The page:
Wednesday, July 4, 2012

Next Stop - Belo Horizonte - Part 5 - Ouro Preto

Wow,  Ouro Preto is amazing with history around every corner and although I have no connection with the afterlife,  I get the feeling a psychic would be extremely busy here.   If I remember correctly,  on our visit to the city of black gold we had  just gotten to Tiradentes square and left the car.  I shared about the beautiful buildings which line the square and how I wanted to explore them some more.  However, today the clouds continue to get darker and I know there are many interesting things to see so we will have to leave that for a later visit. 
Before we continue,  I figured I would share a little more of the knowledge I found about Ouro Preto.   Since we are going to visit many of the churches in the city,  I would share their importance in the early years of the community.  There are a total of twenty three churches dating back to the golden age and all are filled with intricate details of how life was back then.   Heck, with all the gold  being extracted from the mines at that time,  you would expect there would be some flaunting going on.  Faith and the church was just one of the 
outlets for these powerful mining companies to show their might.  They hired the best the world had to offer in regards to artists and craftsmen.  Commissioning them to build the most beautiful church in the city, demonstrating the mining companies strength and influence.   This avenue created a competition of who could adorn their sanctuaries with the most gold among the alters, images, and liturgical instruments.   This competition  allowed the arts to flourish and those who created them became geniuses.  
The most famous of these artist was Antonio Francisco Lisboa.  Born of a Portuguese man and his slave, Antonio learned his sculpting skills from his father who was a carpenter by trade.   The most amazing thing about this great sculptor is that he was plagued by leprosy thus giving him the nickname "O  Aleijandinho" (The Little Cripple).  After the disease took his feet and most of his hands,  Aleijandinho became recluse and only worked during the dark hours of the night.  His most profound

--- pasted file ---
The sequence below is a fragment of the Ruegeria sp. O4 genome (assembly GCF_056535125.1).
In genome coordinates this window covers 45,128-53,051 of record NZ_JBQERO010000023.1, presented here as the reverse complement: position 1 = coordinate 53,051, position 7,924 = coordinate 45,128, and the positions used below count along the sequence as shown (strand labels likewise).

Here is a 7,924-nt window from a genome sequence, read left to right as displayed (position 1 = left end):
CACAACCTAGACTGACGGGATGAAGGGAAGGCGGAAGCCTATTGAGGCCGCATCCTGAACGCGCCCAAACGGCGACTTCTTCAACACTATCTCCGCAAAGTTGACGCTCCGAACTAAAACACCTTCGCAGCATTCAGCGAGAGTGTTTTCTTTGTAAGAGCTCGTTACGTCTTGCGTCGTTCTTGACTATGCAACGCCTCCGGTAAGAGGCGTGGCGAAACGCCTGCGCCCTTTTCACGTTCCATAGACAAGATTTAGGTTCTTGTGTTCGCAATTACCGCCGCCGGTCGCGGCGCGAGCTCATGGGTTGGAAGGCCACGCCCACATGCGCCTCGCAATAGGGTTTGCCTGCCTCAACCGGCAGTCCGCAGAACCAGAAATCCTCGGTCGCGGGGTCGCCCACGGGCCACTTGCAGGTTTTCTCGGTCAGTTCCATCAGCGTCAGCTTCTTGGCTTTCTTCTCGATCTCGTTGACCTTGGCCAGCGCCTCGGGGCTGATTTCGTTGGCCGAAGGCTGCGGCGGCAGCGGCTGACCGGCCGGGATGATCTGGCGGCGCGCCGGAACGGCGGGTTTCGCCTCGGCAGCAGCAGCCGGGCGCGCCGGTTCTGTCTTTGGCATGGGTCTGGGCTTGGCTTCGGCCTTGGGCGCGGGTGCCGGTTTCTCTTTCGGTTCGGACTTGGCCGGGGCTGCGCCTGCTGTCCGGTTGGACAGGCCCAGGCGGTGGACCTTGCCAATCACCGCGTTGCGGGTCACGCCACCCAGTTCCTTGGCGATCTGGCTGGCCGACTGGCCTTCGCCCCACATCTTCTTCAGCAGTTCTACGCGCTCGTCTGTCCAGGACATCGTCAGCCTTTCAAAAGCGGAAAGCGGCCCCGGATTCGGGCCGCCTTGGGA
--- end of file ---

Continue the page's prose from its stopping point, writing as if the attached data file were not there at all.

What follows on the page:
Nossa Senhora do Carmo
work is the creation of the "Twelve prophets" sculptures.  These soapstone figures were carved with hammers and chisels tied to his fingerless hands.  He would maneuver up and down the ladder on his knees as he no longer had feet to use.  Today, there is some challenge to the actual existence of Aleijandinho.  If he was real, he was truly a  remarkable talent and if it is a myth then he sure adds a nice story to a great city.   
Can you tell I start reading the history of this city an get lost for a bit?  I am sure there is much more I could share but maybe a future visit.  For now, lets move to our first stop which is the Nossa Senhora do Carmo (Lady of Mount Carmel).  Built between 1766 and 1772 by the
Photo of inside from internet 
brotherhood of terceiros do Carmo  this church does not lack anything.  Being a wealthy brotherhood,  they did not have difficulties building it with the finest materials available.  Aleijandinho is said to have contributed to some of the artwork inside which is again breathtaking.   
Next door to the cathedral in the churchyard a large building housing the Oratory Museum stands.  This is our next stop and not being Catholic I have to admit that I was not sure what an Oratory is or what we would find.  Upon entering the museum my learning begins as it is filled with oratories which are movable alters.  These alters range in size from the so called pocket oratories to the conventional oratories which are quite large and would require a couple of people to assist in 
Photo from internet 
moving them.  Inside the walls of the museum are hundreds of these small and not so small portable places of worship all telling a story.   Many have been created in the baroque style and are filled with intricate details.  The written guide provided at the front desk is in Portuguese but I am happy the labels on the actual pieces have been translated into English.  Some of the pieces were gifts given by fathers to their daughters on their wedding day and others were kept in the merchants cash drawer to keep their earnings safe.  Although photography is once again not allowed,  I do truly enjoy the time spent here.  
notice the 3' step
After this stop, the next church is a distance so we begin our walk down a steep street.  It is easy to see why the internet advises people to walk instead of driving.  It is quite steep and the streets are so narrow,  I am not sure you can travel down a couple of them even with a little S-Mart car.  The sidewalks are intense as well.  Not because of their artistic beauty but because of the drop offs as you walk along.   Yes,  drop offs, as they are not steps with more then a three foot drop to the sidewalk below.   You best pay attention or you are in for a nasty spill.   Although the cobblestone streets are narrow,  they are lined with wonderfully colored houses with fantastic colonial doorways.  One could fill a photo album with glorious photos of all the different doorway styles. We finally arrive at the third church on our 
Matriz Nossa Senhora do Pilar internet photo
journey The Matriz Nossa Senhora do Pilar which was finished in 1731.  As we walk to the austere facade of the church,  one can only imagine what is inside. We pay our small stipend and enter the sanctuary.  Its lavish interior is adorn with 434 kg (956lbs) of gold and 400 kg (880lbs) of silver. The most of any other church in Ouro Preto.   One could not spend an afternoon gazing at the intricate work and discover all the details.  I purchased some post cards to share with my readers as no photography is allowed but my scanner here in Brazil is only black and white and that could not do this place justice.  My next solution is to pull some photos off the internet so I hope you get a little idea of its grandeur.